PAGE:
According to Brandeis’ website, around 40% of each junior class will study abroad during the academic year. With 200 hundred programs offered in over 60 countries, students are given the opportunity to become immersed in a new language, fulfill University requirements and learn in a novel context. This past week, the Office of Study Abroad hosted “Study Abroad Week,” holding informational events throughout campus and featuring student experiences on social media. The Justice emailed several students who have completed a program abroad in order to learn about some of the benefits and challenges that may accompany the decision to study in a different country. 

-Melissa Rothenberg ’21: Summer 2018 in Copenhagen 

-Roman Loper ’20: Spring 2019 in Chile

-Rolonda Donelson ’20: Spring 2019 in China

Why did you decide to study abroad?

MR: I decided to study abroad for a couple reasons. First of all, I had never left the country before so I knew that studying abroad was a good opportunity. I wanted to push myself out of my comfort zone, so going to a foreign place and living on my own was the perfect chance to do this. In particular, I really liked the Brandeis in Copenhagen program because it was a summer program (which I needed because I am an athlete at school), it fit in well with my major track, and I liked the idea of having a Brandeis teacher come with.

RL: I decided to study abroad because, while there are tons of great learning opportunities here at Brandeis, I think it’s also important to supplement learning with experience. Studying abroad in college is a unique opportunity that wouldn’t be as available in any other time in my life, so I felt like it was important to take advantage of the opportunity while I had the chance. I also felt like going abroad would give me a new perspective on everything I’d learned here at Brandeis.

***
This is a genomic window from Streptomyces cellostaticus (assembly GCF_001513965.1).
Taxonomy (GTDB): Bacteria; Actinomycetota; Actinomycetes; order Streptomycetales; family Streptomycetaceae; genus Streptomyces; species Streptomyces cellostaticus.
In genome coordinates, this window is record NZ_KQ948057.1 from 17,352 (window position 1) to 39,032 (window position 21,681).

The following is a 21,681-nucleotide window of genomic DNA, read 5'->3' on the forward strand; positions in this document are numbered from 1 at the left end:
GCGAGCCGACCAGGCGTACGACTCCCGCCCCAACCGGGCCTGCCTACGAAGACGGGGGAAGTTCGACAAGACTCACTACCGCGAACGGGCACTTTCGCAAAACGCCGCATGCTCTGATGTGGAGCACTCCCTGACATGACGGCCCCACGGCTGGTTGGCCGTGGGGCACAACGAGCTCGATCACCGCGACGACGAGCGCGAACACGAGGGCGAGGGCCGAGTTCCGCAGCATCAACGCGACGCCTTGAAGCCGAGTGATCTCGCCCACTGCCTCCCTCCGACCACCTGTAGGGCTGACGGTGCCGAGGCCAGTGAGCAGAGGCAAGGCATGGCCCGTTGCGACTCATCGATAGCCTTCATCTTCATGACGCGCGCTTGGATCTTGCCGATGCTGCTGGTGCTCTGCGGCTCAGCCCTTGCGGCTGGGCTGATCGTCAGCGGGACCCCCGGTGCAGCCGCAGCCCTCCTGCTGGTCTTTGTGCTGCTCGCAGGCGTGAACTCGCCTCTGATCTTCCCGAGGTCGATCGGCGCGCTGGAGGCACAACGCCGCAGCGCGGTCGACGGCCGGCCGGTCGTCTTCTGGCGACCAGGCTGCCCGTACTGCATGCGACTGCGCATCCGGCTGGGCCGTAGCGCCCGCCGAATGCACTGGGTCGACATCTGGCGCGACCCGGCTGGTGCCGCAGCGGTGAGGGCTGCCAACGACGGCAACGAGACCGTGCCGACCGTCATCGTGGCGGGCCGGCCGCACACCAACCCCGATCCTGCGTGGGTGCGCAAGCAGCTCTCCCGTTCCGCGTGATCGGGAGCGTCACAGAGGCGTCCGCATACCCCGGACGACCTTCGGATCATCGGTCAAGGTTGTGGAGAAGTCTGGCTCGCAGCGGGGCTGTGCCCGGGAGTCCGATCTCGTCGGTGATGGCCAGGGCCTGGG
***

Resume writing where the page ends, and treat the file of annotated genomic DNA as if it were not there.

RD: I am currently an International and Global Studies major so as a requirement for my major I had to partake in an international experience. I wanted to be a part of the global classroom and learn about things while actually being there. For example, while abroad I was able to enroll in a Shanghai History course and I was able to explore the sites of the city because I was actually there.

What are some things students should consider before selecting a program? 

MR: Picking a program can be tricky, but there’s one out there for everyone! Personally, I picked a program based on language since I knew I needed a country that spoke English. It is important to keep in mind that many programs have a language requirement. Students should also keep weather in mind, as this can help guide when they want to actually go abroad. Finally, it is important to see how a program fits into your academic plan at Brandeis, which the study abroad office is really good at helping you with.

RL: Before selecting a program, I advise students to think about why they want to go abroad and what they hope to get from that experience. Each study abroad program is unique and offers a different experience, so it is important to check in with your own priorities so you know what you’re looking for. That being said, you’re not alone in this process! The Study Abroad advisors really helped me get a sense of my goals for abroad, and helped me narrow down my decision to find the perfect program.